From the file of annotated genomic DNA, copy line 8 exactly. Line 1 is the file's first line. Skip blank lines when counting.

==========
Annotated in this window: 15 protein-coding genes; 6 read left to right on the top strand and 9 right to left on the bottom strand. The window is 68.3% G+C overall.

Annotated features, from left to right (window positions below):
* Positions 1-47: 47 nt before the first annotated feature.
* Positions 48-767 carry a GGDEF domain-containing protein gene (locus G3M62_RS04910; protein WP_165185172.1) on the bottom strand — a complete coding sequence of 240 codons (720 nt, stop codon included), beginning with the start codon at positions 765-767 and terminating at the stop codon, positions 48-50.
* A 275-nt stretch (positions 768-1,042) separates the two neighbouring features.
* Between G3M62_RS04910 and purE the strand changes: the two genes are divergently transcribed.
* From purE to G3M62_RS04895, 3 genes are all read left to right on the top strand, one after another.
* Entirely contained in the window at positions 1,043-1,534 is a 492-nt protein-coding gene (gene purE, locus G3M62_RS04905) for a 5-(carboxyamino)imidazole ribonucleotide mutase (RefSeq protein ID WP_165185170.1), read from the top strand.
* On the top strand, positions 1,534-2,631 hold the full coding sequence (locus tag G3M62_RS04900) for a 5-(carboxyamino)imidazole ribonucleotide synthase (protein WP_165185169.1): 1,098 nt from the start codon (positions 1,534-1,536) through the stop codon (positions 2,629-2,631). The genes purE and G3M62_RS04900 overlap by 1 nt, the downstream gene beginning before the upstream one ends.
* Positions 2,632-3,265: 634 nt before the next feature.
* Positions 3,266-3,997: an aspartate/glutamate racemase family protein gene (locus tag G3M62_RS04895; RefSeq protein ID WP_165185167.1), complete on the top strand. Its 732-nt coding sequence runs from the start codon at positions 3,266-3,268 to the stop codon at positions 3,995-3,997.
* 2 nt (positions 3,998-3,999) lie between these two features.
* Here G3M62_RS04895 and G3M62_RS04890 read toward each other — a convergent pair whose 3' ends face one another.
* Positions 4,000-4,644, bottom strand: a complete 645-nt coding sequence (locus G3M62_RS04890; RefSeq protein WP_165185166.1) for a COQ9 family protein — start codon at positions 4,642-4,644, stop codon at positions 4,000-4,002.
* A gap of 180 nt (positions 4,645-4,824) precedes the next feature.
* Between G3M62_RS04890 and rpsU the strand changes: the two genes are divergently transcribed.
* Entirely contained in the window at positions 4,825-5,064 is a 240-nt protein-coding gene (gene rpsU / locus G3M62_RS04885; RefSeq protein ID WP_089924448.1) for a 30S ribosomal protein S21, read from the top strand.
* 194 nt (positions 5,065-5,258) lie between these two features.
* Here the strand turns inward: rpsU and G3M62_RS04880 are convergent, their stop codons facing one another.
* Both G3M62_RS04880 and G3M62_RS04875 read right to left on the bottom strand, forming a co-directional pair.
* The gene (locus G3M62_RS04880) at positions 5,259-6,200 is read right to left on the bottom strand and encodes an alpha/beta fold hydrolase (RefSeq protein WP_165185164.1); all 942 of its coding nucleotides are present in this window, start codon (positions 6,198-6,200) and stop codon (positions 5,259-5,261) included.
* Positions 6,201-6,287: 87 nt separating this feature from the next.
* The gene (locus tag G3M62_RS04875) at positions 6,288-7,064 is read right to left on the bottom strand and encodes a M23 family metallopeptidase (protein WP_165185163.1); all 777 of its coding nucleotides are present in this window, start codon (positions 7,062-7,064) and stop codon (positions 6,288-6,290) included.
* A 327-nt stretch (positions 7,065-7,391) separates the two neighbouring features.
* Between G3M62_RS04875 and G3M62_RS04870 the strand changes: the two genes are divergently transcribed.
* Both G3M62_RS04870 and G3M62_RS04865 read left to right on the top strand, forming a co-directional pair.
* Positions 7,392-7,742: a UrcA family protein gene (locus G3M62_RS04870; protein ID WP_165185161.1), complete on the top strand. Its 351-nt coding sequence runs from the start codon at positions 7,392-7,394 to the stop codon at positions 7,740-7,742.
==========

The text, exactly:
* Entirely contained in the window at positions 1,043-1,534 is a 492-nt protein-coding gene (gene purE, locus G3M62_RS04905) for a 5-(carboxyamino)imidazole ribonucleotide mutase (RefSeq protein ID WP_165185170.1), read from the top strand.